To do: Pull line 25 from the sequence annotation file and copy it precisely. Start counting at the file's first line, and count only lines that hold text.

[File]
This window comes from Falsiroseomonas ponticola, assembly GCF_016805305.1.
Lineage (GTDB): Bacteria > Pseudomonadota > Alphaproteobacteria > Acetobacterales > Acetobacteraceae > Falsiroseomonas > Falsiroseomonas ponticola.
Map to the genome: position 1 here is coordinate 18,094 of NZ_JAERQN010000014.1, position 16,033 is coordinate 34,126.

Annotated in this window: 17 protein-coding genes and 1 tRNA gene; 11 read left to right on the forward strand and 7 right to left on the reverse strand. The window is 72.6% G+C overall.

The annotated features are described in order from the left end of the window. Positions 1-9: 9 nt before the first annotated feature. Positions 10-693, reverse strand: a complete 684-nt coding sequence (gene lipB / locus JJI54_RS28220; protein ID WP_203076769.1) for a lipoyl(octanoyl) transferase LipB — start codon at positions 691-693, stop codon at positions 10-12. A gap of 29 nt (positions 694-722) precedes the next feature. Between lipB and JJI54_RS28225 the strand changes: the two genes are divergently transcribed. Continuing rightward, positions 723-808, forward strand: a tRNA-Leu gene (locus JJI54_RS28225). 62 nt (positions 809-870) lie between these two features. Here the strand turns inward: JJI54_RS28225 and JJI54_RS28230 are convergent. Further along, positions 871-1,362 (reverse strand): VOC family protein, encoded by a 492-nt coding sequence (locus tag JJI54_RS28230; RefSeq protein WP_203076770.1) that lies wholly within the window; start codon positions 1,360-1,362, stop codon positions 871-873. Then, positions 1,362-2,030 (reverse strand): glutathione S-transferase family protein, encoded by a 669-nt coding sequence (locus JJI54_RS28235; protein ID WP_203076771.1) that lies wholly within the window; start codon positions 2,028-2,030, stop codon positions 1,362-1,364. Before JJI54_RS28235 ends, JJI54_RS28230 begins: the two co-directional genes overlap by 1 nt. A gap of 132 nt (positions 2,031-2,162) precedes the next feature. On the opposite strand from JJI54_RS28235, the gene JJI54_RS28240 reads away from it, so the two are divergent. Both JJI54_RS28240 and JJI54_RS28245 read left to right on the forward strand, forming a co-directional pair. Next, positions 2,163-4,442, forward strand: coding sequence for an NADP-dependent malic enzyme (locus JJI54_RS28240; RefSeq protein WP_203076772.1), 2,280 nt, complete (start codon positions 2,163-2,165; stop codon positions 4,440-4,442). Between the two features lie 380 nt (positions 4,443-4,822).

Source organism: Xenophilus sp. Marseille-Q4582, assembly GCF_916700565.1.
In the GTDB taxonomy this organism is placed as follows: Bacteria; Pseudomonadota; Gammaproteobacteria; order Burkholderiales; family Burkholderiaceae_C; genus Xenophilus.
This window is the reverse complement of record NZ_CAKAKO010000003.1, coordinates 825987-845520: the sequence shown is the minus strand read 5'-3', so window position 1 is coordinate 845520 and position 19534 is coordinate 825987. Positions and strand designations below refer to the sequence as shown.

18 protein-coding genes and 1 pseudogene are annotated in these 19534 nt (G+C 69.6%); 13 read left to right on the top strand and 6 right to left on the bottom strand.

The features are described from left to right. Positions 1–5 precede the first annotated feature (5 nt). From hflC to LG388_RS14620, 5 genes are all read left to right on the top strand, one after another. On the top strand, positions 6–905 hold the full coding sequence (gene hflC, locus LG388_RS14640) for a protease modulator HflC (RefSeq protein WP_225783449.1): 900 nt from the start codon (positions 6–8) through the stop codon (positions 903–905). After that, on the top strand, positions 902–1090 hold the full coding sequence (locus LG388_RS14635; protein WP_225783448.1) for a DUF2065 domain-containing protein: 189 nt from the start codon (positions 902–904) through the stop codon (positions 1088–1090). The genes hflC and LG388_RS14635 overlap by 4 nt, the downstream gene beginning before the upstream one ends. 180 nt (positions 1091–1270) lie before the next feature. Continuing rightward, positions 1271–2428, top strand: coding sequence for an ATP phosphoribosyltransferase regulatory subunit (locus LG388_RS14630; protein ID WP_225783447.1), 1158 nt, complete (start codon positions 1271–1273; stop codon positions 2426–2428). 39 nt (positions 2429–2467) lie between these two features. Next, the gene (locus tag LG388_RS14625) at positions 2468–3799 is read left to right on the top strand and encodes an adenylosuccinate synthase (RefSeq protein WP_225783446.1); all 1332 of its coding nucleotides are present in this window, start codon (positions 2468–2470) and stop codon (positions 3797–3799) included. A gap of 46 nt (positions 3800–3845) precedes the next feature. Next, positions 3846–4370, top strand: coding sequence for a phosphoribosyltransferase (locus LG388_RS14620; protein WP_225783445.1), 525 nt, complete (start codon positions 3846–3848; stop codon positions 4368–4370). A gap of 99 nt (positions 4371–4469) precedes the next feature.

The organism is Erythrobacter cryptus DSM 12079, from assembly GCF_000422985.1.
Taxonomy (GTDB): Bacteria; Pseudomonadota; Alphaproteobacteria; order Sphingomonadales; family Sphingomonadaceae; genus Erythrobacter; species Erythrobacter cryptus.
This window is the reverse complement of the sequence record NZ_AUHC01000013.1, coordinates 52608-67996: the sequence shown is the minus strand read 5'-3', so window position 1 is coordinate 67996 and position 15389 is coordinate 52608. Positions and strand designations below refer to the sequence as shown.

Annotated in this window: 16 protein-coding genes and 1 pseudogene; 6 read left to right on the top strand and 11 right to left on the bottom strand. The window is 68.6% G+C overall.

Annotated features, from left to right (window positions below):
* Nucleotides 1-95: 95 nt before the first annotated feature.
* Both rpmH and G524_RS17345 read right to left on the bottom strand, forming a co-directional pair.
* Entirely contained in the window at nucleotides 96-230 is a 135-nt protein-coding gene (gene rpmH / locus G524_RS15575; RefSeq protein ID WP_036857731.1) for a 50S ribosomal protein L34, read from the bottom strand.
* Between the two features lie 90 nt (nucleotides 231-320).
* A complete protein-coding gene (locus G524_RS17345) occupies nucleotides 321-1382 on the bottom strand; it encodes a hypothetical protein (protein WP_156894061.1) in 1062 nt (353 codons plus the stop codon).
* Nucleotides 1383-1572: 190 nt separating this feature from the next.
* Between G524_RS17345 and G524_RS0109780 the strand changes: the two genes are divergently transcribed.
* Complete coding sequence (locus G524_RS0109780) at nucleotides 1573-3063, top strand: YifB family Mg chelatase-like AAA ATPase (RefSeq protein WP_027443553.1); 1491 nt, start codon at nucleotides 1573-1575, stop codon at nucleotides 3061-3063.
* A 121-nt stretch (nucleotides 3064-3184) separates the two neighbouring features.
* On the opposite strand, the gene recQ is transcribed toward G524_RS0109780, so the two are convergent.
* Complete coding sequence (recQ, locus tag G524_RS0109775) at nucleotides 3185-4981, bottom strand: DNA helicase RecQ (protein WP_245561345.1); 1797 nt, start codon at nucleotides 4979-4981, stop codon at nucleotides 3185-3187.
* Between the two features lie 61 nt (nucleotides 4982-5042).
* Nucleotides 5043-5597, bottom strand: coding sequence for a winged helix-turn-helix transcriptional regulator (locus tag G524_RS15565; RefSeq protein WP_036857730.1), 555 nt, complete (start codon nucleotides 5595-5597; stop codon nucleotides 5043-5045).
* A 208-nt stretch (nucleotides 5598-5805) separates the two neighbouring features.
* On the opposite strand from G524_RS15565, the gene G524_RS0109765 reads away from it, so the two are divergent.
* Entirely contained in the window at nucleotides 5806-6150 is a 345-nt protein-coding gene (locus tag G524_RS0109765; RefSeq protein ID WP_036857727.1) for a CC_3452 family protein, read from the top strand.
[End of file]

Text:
* On the opposite strand, the gene recQ is transcribed toward G524_RS0109780, so the two are convergent.